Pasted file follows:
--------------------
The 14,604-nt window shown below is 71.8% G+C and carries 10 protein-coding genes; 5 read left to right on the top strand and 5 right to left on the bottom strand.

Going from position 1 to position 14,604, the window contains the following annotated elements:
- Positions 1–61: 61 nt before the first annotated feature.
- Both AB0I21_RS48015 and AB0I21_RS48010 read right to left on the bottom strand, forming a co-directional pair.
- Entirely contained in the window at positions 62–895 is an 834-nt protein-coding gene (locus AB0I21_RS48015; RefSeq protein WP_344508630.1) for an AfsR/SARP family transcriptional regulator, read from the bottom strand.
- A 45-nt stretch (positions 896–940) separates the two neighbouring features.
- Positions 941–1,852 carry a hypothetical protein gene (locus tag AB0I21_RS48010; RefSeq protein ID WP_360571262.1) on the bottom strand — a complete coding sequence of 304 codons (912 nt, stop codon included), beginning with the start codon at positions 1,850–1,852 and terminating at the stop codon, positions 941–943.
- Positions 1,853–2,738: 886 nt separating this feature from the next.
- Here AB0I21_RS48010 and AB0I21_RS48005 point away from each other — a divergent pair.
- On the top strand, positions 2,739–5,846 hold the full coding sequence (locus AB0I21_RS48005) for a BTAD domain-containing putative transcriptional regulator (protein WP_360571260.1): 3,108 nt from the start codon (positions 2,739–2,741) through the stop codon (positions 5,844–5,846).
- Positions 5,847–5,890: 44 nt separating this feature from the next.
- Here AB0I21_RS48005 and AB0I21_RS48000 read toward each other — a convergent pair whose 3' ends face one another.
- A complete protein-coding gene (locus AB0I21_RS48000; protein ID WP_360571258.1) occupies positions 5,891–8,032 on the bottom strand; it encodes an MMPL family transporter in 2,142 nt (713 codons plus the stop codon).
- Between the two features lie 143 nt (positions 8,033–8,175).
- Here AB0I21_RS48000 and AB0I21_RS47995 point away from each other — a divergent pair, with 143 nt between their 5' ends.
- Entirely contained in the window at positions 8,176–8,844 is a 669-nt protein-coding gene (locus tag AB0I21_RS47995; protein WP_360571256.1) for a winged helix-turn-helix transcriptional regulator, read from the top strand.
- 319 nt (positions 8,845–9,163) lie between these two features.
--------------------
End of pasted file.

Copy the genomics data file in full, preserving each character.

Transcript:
The 14,604-nt window shown below is 71.8% G+C and carries 10 protein-coding genes; 5 read left to right on the top strand and 5 right to left on the bottom strand.

Going from position 1 to position 14,604, the window contains the following annotated elements:
- Positions 1–61: 61 nt before the first annotated feature.
- Both AB0I21_RS48015 and AB0I21_RS48010 read right to left on the bottom strand, forming a co-directional pair.
- Entirely contained in the window at positions 62–895 is an 834-nt protein-coding gene (locus AB0I21_RS48015; RefSeq protein WP_344508630.1) for an AfsR/SARP family transcriptional regulator, read from the bottom strand.
- A 45-nt stretch (positions 896–940) separates the two neighbouring features.
- Positions 941–1,852 carry a hypothetical protein gene (locus tag AB0I21_RS48010; RefSeq protein ID WP_360571262.1) on the bottom strand — a complete coding sequence of 304 codons (912 nt, stop codon included), beginning with the start codon at positions 1,850–1,852 and terminating at the stop codon, positions 941–943.
- Positions 1,853–2,738: 886 nt separating this feature from the next.
- Here AB0I21_RS48010 and AB0I21_RS48005 point away from each other — a divergent pair.
- On the top strand, positions 2,739–5,846 hold the full coding sequence (locus AB0I21_RS48005) for a BTAD domain-containing putative transcriptional regulator (protein WP_360571260.1): 3,108 nt from the start codon (positions 2,739–2,741) through the stop codon (positions 5,844–5,846).
- Positions 5,847–5,890: 44 nt separating this feature from the next.
- Here AB0I21_RS48005 and AB0I21_RS48000 read toward each other — a convergent pair whose 3' ends face one another.
- A complete protein-coding gene (locus AB0I21_RS48000; protein ID WP_360571258.1) occupies positions 5,891–8,032 on the bottom strand; it encodes an MMPL family transporter in 2,142 nt (713 codons plus the stop codon).
- Between the two features lie 143 nt (positions 8,033–8,175).
- Here AB0I21_RS48000 and AB0I21_RS47995 point away from each other — a divergent pair, with 143 nt between their 5' ends.
- Entirely contained in the window at positions 8,176–8,844 is a 669-nt protein-coding gene (locus tag AB0I21_RS47995; protein WP_360571256.1) for a winged helix-turn-helix transcriptional regulator, read from the top strand.
- 319 nt (positions 8,845–9,163) lie between these two features.